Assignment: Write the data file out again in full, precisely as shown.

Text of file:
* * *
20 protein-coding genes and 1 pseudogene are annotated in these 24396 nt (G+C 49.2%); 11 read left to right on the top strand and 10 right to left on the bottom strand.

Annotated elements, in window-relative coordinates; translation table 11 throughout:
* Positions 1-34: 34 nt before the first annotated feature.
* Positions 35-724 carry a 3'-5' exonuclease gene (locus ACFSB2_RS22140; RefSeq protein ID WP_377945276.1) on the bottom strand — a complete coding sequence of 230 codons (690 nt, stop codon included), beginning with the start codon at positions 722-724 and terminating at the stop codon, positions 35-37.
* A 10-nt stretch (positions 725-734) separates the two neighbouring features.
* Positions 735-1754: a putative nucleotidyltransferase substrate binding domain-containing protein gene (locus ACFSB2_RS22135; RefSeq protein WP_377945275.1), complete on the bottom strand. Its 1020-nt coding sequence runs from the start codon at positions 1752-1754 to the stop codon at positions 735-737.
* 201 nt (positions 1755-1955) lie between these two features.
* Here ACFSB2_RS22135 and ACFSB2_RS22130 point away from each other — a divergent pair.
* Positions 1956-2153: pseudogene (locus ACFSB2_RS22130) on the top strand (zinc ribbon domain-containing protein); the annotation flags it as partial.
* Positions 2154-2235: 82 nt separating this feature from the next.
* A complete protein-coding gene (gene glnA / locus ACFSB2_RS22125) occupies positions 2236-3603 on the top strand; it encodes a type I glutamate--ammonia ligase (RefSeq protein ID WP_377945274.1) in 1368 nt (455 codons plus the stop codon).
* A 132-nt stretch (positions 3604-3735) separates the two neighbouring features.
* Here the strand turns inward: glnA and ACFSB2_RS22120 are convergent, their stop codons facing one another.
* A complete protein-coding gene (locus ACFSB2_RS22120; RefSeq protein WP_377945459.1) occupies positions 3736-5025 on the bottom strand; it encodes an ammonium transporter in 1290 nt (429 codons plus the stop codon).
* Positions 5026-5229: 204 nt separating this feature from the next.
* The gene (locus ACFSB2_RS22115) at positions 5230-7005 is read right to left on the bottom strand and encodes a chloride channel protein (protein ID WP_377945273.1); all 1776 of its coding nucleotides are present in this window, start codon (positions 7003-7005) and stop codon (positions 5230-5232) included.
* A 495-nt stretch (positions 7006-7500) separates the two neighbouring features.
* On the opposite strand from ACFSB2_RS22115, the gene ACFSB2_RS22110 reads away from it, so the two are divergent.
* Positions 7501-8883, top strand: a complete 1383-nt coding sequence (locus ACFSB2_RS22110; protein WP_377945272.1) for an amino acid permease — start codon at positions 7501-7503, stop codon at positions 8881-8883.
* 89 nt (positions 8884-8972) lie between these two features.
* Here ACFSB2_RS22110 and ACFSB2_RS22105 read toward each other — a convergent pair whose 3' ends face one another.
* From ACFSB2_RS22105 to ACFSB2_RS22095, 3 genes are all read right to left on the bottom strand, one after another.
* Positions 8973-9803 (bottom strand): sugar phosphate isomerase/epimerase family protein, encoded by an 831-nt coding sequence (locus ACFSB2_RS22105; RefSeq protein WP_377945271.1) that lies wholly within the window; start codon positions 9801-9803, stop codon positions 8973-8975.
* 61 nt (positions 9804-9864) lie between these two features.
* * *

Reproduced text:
20 protein-coding genes and 1 pseudogene are annotated in these 24396 nt (G+C 49.2%); 11 read left to right on the top strand and 10 right to left on the bottom strand.

Annotated elements, in window-relative coordinates; translation table 11 throughout:
* Positions 1-34: 34 nt before the first annotated feature.
* Positions 35-724 carry a 3'-5' exonuclease gene (locus ACFSB2_RS22140; RefSeq protein ID WP_377945276.1) on the bottom strand — a complete coding sequence of 230 codons (690 nt, stop codon included), beginning with the start codon at positions 722-724 and terminating at the stop codon, positions 35-37.
* A 10-nt stretch (positions 725-734) separates the two neighbouring features.
* Positions 735-1754: a putative nucleotidyltransferase substrate binding domain-containing protein gene (locus ACFSB2_RS22135; RefSeq protein WP_377945275.1), complete on the bottom strand. Its 1020-nt coding sequence runs from the start codon at positions 1752-1754 to the stop codon at positions 735-737.
* 201 nt (positions 1755-1955) lie between these two features.
* Here ACFSB2_RS22135 and ACFSB2_RS22130 point away from each other — a divergent pair.
* Positions 1956-2153: pseudogene (locus ACFSB2_RS22130) on the top strand (zinc ribbon domain-containing protein); the annotation flags it as partial.
* Positions 2154-2235: 82 nt separating this feature from the next.
* A complete protein-coding gene (gene glnA / locus ACFSB2_RS22125) occupies positions 2236-3603 on the top strand; it encodes a type I glutamate--ammonia ligase (RefSeq protein ID WP_377945274.1) in 1368 nt (455 codons plus the stop codon).
* A 132-nt stretch (positions 3604-3735) separates the two neighbouring features.
* Here the strand turns inward: glnA and ACFSB2_RS22120 are convergent, their stop codons facing one another.
* A complete protein-coding gene (locus ACFSB2_RS22120; RefSeq protein WP_377945459.1) occupies positions 3736-5025 on the bottom strand; it encodes an ammonium transporter in 1290 nt (429 codons plus the stop codon).
* Positions 5026-5229: 204 nt separating this feature from the next.
* The gene (locus ACFSB2_RS22115) at positions 5230-7005 is read right to left on the bottom strand and encodes a chloride channel protein (protein ID WP_377945273.1); all 1776 of its coding nucleotides are present in this window, start codon (positions 7003-7005) and stop codon (positions 5230-5232) included.
* A 495-nt stretch (positions 7006-7500) separates the two neighbouring features.
* On the opposite strand from ACFSB2_RS22115, the gene ACFSB2_RS22110 reads away from it, so the two are divergent.
* Positions 7501-8883, top strand: a complete 1383-nt coding sequence (locus ACFSB2_RS22110; protein WP_377945272.1) for an amino acid permease — start codon at positions 7501-7503, stop codon at positions 8881-8883.
* 89 nt (positions 8884-8972) lie between these two features.
* Here ACFSB2_RS22110 and ACFSB2_RS22105 read toward each other — a convergent pair whose 3' ends face one another.
* From ACFSB2_RS22105 to ACFSB2_RS22095, 3 genes are all read right to left on the bottom strand, one after another.
* Positions 8973-9803 (bottom strand): sugar phosphate isomerase/epimerase family protein, encoded by an 831-nt coding sequence (locus ACFSB2_RS22105; RefSeq protein WP_377945271.1) that lies wholly within the window; start codon positions 9801-9803, stop codon positions 8973-8975.
* 61 nt (positions 9804-9864) lie between these two features.